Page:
It’s storming noisily outside as I write this, which is eerily representative of how I feel right now: Today was the last day of classes for the Spring 2016 term, which means after my two finals next week, I’ll be a college senior.
There are very few times I’m at a loss for words, but it’s hard to articulate how this makes me feel. When I look back on myself the summer before my senior year of high school, the girl I envision is nearly unrecognizable — yet it seems like I was embarking on that “senior year” only a short time ago.
The love I feel for the University of Alabama is similarly hard to describe. Although I couldn’t be more grateful for the chance to live and work in Dallas for the next three months, it’s never easy to leave here. Maybe it’s because college is where you learn who you really are, but I feel like there’s a piece of my heart that will always be left behind in Tuscaloosa.
I still get chills every time I drive down University at sunset. The sun casts an orange light sideways through the trees, and it’s astonishingly beautiful. I’ll never forget the first time I visited Bama, and I’m thankful that I still feel overwhelming awe for this breathtaking campus.
I think a lot of people go to the college of their choice and become disillusioned. I am thankful this never happened to me.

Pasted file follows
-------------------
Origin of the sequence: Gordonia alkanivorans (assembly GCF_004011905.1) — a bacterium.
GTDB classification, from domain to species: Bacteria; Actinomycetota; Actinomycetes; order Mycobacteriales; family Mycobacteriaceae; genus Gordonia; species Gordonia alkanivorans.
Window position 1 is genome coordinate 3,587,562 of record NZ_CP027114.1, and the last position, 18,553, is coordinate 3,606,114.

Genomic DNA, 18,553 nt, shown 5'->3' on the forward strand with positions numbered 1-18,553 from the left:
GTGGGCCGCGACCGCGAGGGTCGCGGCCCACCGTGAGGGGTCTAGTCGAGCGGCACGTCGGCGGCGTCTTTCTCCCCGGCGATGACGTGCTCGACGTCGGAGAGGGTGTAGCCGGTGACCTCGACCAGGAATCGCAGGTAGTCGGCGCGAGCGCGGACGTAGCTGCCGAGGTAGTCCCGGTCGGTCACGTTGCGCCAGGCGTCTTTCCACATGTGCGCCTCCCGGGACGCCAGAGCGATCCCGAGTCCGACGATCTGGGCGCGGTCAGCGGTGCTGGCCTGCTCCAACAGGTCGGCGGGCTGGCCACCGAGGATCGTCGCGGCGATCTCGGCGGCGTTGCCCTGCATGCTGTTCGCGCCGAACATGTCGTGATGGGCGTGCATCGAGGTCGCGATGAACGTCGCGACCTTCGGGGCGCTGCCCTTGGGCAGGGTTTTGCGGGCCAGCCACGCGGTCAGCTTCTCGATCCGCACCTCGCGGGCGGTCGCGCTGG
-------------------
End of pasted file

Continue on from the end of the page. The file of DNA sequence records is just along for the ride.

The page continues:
While it’s always difficult to pack up and head home for a long break, this summer feels different. Maybe it’s because I finally feel like I’ve come into my own here, and I’m not ready to close the “junior year” chapter of my book just yet. Maybe it’s because I know when I come back, the next time I leave will be for good.
Whatever the reason, I’ve been in a funk all week with the looming conclusion before me. The promise of an exciting new beginning at Southwest (and flying all over the country on the weekends) assuages the sadness a little, but the fundamental truth at work here persists: Endings are never easy.
But maybe it’s beautiful to be so whole-heartedly happy with your normal life that leaving it, albeit temporarily, is painful. I have no doubt I’ll return to Tuscaloosa in the fall with a fresh perspective. And maybe it’s good to leave when you’re still able to romanticize it — I’d rather feel this way than be itching to get out of town.
That’s the amazing thing about Tuscaloosa: As much as we change and grow, we can always come back knowing it’ll be the same (except with new shopping complexes, of course). It’s comforting to know that nothing — not an EF4 tornado nor an off-football season — can break Tuscaloosa’s spirit. There is something very special about this place, and I am so overwhelmingly thankful I get to call it home for one more year.
Thanks for reading, and as always, roll tide.
The fine print: